F1 V6 90 degree vibration questions

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Piscine
Piscine
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Joined: Tue Sep 27, 2022 6:11 pm

Re: F1 V6 90 degree vibration questions

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This is timely as I recently completed a non-stock rebuild of a 90 degree V6 Maserati engine as was placed in the SM and Merak. Mine is a late Merak SS variant I stroked by offset grinding the crankshaft, custom (lighter) rods, altering the piston pin location and compression with more custom pistons resulting in a displacement of 3.3L. Lots of weight removed from all rotating components yet still they are rough at lower rpm, but are fabulous in peak operating ranges. With the cams and compression this engine prefers to live at 4000-8000. No vibration once it’s revved out. It hates idling, this is the nature of these. My only gripe is, compared to say a twin plug 2.8L 911 engine, the 90 degree v6, until it’s revved high, does not rev as quickly nor with that same urgency as the 911 engine twin plug race motor does pretty much everywhere. Likely due to the Maserati crankshaft weighing a good bit more? It weighed some 40lbs even after lightening while the 911 crank was about 31lbs.

Note Maserati’s new MC20 engine is 90 degree and 3 pin odd fire crank as well I believe. There have been several successful variants of the 90 degree v6 on racing in the past as well.

This same Maserati 3L engine was run at Lemans in 73-75 by the Ligier team, who won its class and placed 8th overall in 74. A 4v variant was made as well which, in final iteration, made some 420bhp at 10,500rpm. The 2v variants in race trim made about 100bhp less and obviously did not rev as high. The most well-known 90 degree racing v6 might be the Cosworth 6r4 engine which has identical bore and stroke and crankshaft pin and main journal sizes as the Maserati engine and crank. In group B, the Cosworth dominated and earned its legendary status.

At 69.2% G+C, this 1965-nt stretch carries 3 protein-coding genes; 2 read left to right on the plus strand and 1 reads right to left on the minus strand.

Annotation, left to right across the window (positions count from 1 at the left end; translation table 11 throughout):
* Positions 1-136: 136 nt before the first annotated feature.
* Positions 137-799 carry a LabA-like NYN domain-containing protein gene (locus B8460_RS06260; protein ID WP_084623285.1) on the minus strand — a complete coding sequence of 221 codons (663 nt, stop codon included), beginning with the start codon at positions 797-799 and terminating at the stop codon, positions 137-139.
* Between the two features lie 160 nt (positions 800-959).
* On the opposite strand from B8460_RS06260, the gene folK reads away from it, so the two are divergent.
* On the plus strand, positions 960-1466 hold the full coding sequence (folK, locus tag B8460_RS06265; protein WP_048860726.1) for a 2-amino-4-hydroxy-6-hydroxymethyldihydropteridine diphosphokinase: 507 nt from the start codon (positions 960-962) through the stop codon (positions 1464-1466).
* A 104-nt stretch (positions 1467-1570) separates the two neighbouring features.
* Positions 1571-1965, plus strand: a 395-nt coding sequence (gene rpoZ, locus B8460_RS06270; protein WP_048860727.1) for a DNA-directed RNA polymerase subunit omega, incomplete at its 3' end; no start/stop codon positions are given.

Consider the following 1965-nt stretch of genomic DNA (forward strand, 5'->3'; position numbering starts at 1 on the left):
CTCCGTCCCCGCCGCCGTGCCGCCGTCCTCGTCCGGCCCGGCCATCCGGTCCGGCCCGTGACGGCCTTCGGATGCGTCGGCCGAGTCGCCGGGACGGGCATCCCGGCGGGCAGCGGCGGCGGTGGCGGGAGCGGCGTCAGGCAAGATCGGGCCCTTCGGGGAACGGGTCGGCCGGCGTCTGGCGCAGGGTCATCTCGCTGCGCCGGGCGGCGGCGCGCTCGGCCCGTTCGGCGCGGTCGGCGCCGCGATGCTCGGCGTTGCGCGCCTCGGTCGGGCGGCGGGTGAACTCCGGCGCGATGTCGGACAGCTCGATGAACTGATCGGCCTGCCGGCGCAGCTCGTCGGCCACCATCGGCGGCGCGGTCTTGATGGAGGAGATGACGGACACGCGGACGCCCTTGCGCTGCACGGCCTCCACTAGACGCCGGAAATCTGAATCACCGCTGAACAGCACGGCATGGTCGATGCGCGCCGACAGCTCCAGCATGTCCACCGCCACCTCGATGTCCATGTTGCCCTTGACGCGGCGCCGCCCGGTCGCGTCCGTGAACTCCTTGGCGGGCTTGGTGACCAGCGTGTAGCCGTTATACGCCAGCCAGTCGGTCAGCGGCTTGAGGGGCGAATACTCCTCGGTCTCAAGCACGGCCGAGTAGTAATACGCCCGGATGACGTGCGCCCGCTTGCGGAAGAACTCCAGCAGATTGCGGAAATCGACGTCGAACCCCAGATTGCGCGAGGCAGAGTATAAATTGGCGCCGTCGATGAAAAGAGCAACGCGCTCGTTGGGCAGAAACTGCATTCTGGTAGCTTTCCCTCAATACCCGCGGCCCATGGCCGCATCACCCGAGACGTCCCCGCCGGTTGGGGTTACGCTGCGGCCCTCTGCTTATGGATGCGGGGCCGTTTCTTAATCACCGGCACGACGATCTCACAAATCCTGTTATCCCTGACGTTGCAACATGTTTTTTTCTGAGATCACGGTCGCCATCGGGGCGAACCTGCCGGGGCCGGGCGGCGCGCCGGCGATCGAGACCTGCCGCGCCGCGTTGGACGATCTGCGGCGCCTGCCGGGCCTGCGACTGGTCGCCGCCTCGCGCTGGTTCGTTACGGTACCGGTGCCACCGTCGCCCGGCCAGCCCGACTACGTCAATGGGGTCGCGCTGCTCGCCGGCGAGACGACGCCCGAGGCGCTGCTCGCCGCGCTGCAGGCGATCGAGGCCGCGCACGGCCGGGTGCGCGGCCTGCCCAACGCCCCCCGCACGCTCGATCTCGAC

More on the origins of the Maser engine for those who might be interested. The Maserati engine is also a 3 pin throw with odd fire like the Buick. Buick indeed made later modifications such as splitting the pins and adding a counter balance shaft at the center just above the crankshaft. The later Buick engines with counter shaft and split pins are indestructible.

Maserati actually built their v6 in this configuration entirely on purpose. Some have conjectured it was due to Maserati needing to cut costs this just knocking 2 cylinders off their v8. Nothing can be further from the truth as the block casting and central Jack shaft design driving the camshafts via inboard timing chains was every bit as involved and expensive to develop as would a 60 degree v6 have been. Maserati needed the low profile yet short engine design a 90 degree benefits from to fit the SM hoodline, which a 60 degree would not have accomplished.

Tommy Cookers
Tommy Cookers
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Joined: Fri Feb 17, 2012 3:55 pm

Re: F1 V6 90 degree vibration questions

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Piscine wrote:
Tue Sep 27, 2022 6:46 pm
This is timely as I recently completed a non-stock rebuild of a 90 degree V6 Maserati engine as was placed in the SM and Merak...